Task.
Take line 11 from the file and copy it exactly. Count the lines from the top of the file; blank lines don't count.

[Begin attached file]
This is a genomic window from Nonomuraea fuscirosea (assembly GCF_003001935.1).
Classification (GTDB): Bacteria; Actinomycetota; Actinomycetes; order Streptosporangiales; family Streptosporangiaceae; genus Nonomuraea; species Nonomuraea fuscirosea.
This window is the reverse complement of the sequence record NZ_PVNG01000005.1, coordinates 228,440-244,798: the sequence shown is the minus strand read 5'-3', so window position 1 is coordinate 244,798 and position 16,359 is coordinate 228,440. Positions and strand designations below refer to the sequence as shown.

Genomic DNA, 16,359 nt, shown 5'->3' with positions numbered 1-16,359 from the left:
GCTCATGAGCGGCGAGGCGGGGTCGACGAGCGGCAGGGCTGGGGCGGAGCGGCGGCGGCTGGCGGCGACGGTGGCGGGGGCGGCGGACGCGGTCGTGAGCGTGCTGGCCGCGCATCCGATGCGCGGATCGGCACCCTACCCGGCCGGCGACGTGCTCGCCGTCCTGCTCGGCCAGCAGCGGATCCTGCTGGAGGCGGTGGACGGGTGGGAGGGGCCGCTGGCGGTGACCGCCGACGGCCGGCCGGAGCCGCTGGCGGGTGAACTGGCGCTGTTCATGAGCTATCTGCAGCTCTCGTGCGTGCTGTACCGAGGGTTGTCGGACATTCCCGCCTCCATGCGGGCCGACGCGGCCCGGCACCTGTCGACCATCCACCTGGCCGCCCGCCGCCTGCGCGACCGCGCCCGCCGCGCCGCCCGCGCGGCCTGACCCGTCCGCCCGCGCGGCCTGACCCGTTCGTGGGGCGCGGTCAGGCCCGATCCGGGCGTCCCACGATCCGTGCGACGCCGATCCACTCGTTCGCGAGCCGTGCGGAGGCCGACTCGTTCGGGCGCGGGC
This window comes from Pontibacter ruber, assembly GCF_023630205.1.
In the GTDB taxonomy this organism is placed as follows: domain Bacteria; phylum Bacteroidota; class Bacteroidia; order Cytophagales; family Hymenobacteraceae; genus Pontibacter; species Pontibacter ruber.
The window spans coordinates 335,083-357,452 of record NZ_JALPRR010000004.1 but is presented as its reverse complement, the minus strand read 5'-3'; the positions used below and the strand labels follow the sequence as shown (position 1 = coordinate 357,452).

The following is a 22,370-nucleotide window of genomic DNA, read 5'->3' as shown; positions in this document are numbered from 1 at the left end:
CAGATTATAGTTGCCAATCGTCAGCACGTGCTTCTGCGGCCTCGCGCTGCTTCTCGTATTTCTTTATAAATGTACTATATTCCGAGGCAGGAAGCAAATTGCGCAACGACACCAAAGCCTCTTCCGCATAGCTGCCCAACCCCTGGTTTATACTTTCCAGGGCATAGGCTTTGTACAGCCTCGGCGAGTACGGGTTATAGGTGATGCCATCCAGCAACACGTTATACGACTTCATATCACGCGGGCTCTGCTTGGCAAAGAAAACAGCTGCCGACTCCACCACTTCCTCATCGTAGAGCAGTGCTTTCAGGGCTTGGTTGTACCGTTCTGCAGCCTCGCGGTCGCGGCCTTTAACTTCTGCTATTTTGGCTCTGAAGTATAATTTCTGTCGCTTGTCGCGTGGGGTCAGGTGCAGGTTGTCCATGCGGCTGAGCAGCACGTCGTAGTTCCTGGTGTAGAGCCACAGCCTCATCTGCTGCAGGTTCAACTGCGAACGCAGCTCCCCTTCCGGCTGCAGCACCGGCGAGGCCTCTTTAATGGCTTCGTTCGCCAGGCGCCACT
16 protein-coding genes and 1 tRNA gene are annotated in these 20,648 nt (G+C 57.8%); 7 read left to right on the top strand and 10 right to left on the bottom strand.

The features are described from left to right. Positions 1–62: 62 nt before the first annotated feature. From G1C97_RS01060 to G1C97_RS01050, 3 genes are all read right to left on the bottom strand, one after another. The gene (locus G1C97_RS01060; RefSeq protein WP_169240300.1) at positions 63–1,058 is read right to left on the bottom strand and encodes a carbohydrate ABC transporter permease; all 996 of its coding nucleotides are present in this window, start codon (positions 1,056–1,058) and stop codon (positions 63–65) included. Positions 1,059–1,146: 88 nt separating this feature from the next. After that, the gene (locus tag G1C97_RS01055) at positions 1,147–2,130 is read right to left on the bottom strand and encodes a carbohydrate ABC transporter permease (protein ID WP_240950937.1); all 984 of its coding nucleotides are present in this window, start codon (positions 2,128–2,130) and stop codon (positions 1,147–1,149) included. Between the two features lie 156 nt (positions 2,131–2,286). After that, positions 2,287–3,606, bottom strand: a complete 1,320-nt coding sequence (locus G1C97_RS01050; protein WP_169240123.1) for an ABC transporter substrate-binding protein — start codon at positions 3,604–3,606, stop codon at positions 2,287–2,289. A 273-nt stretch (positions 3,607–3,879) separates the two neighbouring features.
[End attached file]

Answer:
16 protein-coding genes and 1 tRNA gene are annotated in these 20,648 nt (G+C 57.8%); 7 read left to right on the top strand and 10 right to left on the bottom strand.